Mark Schnitzer, Ph.D.Professor, Department of Biology and Department of Applied Physics , Stanford University
Investigator, Howard Hughes Medical Institute
Simons Foundation Presidential Lectures are free public colloquia centered on four main themes: Biology, Physics, Mathematics and Computer Science, and Neuroscience and Autism Science. These curated, high-level scientific talks feature leading scientists and mathematicians and are intended to foster discourse and drive discovery among the broader NYC-area research community. We invite those interested in the topic to join us for this weekly lecture series.
Perception is limited by the information that the brain can extract from the noisy dynamics of sensory neurons. In this lecture, Mark Schnitzer will present a new microscope to monitor neural activity across the primary visual cortex and analyses to quantify the information conveyed by large neural ensembles. The data reveal limitations on the accuracy of sensory cortical coding due to correlated fluctuations in neural dynamics.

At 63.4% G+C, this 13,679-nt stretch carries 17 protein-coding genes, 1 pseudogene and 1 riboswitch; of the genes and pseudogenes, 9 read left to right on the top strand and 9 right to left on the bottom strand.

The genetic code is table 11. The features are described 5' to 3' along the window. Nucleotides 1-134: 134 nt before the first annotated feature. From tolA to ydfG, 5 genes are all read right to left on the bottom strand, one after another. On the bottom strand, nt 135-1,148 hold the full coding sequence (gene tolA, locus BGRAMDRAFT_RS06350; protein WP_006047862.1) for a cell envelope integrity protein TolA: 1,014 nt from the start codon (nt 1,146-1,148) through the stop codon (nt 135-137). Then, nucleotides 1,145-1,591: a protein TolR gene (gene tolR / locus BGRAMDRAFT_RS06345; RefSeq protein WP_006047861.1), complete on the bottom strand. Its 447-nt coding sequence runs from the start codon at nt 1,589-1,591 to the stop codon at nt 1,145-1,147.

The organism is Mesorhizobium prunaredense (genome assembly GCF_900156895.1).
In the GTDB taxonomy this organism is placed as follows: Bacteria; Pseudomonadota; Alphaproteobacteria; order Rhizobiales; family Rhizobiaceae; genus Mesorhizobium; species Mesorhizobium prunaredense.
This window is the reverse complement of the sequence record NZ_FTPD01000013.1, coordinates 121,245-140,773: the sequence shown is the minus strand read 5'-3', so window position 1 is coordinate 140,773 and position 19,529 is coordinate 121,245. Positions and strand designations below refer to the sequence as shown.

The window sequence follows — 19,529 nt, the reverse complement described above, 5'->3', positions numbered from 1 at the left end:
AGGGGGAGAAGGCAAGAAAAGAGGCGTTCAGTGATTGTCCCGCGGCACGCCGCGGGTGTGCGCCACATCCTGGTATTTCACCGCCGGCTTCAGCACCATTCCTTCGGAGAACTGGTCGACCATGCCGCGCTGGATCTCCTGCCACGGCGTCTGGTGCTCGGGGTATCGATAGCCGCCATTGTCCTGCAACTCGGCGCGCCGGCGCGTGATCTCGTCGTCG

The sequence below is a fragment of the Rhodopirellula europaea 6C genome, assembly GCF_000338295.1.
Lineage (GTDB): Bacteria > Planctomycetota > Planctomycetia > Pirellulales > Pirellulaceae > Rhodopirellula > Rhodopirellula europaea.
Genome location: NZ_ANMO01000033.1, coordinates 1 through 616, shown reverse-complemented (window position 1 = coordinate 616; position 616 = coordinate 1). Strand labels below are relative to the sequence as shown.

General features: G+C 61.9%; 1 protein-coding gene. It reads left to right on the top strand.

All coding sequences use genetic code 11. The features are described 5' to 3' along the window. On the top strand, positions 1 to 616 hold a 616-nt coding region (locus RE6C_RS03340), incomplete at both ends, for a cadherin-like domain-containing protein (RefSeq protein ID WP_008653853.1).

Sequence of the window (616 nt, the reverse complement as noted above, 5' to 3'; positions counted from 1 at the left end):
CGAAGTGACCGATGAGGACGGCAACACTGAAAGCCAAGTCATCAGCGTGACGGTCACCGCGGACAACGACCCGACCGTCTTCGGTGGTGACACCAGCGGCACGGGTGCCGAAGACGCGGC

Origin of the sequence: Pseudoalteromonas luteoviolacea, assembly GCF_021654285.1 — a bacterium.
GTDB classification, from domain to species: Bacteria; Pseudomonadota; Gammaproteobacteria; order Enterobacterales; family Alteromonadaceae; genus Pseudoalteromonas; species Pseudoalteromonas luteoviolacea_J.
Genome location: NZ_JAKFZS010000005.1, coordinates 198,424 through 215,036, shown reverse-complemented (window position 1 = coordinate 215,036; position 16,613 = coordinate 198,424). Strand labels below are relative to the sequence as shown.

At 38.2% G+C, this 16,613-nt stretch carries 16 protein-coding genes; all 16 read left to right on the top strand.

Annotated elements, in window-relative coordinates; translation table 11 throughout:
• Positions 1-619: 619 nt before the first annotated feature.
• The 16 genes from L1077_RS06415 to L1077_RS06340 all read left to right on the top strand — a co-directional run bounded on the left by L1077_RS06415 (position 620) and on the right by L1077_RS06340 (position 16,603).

Seminal experiments published three decades ago suggested that correlated activity fluctuations within sensory cortical neural ensembles are what limits their coding accuracy. However, without concurrent recordings from thousands of cortical neurons with shared sensory inputs, it has remained unknown whether correlated noise limits coding fidelity. Schnitzer and colleagues found that, in the mouse visual cortex, correlated noise constrained signaling for ensembles of 800–1,300 neurons. Moreover, neural ensemble visual signals were perpendicular to the largest noise mode, which, therefore, did not limit coding fidelity. The information-limiting noise modes were approximately 10 times smaller and concordant with mouse visual acuity. Cortical design principles appear to enhance coding accuracy by restricting roughly 90 percent of noise fluctuations to modes that do not limit signaling fidelity, whereas much weaker correlated noise modes bound sensory discrimination. His lab has invented several technologies now commercially available, including tiny microscopes that are small enough to be mounted on the head of a freely behaving mouse and that are currently used by more than 500 labs worldwide.
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